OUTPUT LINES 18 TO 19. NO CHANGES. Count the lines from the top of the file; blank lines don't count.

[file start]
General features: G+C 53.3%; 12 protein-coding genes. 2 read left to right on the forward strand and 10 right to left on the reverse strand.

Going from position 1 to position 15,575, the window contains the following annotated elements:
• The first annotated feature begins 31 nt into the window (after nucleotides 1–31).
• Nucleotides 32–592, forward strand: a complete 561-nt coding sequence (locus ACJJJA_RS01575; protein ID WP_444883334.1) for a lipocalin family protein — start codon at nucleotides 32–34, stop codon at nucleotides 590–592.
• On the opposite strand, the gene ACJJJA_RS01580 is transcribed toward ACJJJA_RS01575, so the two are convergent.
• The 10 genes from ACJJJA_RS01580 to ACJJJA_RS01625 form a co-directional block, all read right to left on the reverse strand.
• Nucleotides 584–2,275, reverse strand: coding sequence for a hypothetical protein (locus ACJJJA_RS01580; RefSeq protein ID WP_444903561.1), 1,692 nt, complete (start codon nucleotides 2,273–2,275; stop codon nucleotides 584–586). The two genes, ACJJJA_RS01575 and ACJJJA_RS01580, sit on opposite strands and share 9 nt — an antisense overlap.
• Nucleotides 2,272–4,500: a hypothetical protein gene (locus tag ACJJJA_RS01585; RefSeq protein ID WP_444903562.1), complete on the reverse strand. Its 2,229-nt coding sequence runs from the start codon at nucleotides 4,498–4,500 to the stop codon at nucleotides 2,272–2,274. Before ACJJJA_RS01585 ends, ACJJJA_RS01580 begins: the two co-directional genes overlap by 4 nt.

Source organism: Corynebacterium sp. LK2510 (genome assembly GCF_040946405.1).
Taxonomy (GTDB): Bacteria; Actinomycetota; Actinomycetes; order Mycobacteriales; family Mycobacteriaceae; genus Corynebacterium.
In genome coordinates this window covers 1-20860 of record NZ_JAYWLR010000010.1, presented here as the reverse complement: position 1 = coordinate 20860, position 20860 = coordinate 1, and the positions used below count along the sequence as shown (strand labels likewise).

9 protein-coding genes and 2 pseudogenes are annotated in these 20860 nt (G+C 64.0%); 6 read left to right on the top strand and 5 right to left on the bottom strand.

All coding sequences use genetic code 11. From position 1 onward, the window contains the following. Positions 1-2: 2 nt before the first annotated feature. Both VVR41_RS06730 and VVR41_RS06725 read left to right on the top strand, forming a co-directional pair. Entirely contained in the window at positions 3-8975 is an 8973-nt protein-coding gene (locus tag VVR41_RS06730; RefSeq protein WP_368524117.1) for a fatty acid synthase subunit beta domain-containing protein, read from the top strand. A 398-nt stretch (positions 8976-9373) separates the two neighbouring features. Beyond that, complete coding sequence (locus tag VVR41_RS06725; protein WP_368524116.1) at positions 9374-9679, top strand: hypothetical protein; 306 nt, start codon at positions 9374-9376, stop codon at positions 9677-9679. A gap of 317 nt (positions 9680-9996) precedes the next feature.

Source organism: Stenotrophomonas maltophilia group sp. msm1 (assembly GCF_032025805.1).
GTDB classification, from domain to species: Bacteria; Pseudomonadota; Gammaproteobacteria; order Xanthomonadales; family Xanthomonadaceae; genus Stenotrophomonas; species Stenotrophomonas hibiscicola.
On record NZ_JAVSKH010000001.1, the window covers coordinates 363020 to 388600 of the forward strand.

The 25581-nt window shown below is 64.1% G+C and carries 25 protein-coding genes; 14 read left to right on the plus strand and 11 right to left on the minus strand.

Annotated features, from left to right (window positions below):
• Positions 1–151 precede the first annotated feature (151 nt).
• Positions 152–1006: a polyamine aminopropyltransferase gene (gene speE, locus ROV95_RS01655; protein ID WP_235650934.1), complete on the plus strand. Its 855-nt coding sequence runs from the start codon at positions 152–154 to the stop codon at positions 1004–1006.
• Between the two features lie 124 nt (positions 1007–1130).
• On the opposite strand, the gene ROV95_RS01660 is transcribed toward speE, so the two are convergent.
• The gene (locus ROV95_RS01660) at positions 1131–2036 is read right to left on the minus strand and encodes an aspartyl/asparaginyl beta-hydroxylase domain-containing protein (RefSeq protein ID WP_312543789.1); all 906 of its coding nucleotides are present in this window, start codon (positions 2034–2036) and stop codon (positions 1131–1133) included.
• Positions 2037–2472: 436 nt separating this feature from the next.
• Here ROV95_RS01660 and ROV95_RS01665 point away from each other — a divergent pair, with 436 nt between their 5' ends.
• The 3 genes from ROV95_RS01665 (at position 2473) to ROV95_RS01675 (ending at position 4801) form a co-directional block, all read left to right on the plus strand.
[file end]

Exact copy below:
Annotated features, from left to right (window positions below):
• Positions 1–151 precede the first annotated feature (151 nt).